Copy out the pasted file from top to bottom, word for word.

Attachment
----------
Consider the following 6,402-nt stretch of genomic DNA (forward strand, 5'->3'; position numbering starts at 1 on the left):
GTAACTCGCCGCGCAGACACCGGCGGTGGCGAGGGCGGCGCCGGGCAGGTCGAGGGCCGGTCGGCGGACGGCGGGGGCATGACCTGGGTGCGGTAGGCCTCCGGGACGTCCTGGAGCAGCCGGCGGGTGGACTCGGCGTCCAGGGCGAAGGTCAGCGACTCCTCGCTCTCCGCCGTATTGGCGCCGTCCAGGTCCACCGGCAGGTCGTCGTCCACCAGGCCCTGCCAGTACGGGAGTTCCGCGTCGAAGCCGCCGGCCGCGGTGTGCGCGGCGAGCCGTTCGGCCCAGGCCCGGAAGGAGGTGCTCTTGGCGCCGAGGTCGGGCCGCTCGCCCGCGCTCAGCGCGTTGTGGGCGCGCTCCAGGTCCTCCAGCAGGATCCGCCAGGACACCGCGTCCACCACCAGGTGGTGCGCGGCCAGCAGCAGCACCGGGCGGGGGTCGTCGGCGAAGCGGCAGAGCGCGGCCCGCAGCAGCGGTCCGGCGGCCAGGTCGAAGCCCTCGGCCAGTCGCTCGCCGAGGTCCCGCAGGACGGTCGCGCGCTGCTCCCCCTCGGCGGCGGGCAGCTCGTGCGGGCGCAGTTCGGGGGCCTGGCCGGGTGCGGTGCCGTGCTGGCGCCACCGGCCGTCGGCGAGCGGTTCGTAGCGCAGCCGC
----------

Consider the following 6,402-nt stretch of genomic DNA (forward strand, 5'->3'; position numbering starts at 1 on the left):
GTAACTCGCCGCGCAGACACCGGCGGTGGCGAGGGCGGCGCCGGGCAGGTCGAGGGCCGGTCGGCGGACGGCGGGGGCATGACCTGGGTGCGGTAGGCCTCCGGGACGTCCTGGAGCAGCCGGCGGGTGGACTCGGCGTCCAGGGCGAAGGTCAGCGACTCCTCGCTCTCCGCCGTATTGGCGCCGTCCAGGTCCACCGGCAGGTCGTCGTCCACCAGGCCCTGCCAGTACGGGAGTTCCGCGTCGAAGCCGCCGGCCGCGGTGTGCGCGGCGAGCCGTTCGGCCCAGGCCCGGAAGGAGGTGCTCTTGGCGCCGAGGTCGGGCCGCTCGCCCGCGCTCAGCGCGTTGTGGGCGCGCTCCAGGTCCTCCAGCAGGATCCGCCAGGACACCGCGTCCACCACCAGGTGGTGCGCGGCCAGCAGCAGCACCGGGCGGGGGTCGTCGGCGAAGCGGCAGAGCGCGGCCCGCAGCAGCGGTCCGGCGGCCAGGTCGAAGCCCTCGGCCAGTCGCTCGCCGAGGTCCCGCAGGACGGTCGCGCGCTGCTCCCCCTCGGCGGCGGGCAGCTCGTGCGGGCGCAGTTCGGGGGCCTGGCCGGGTGCGGTGCCGTGCTGGCGCCACCGGCCGTCGGCGAGCGGTTCGTAGCGCAGCCGC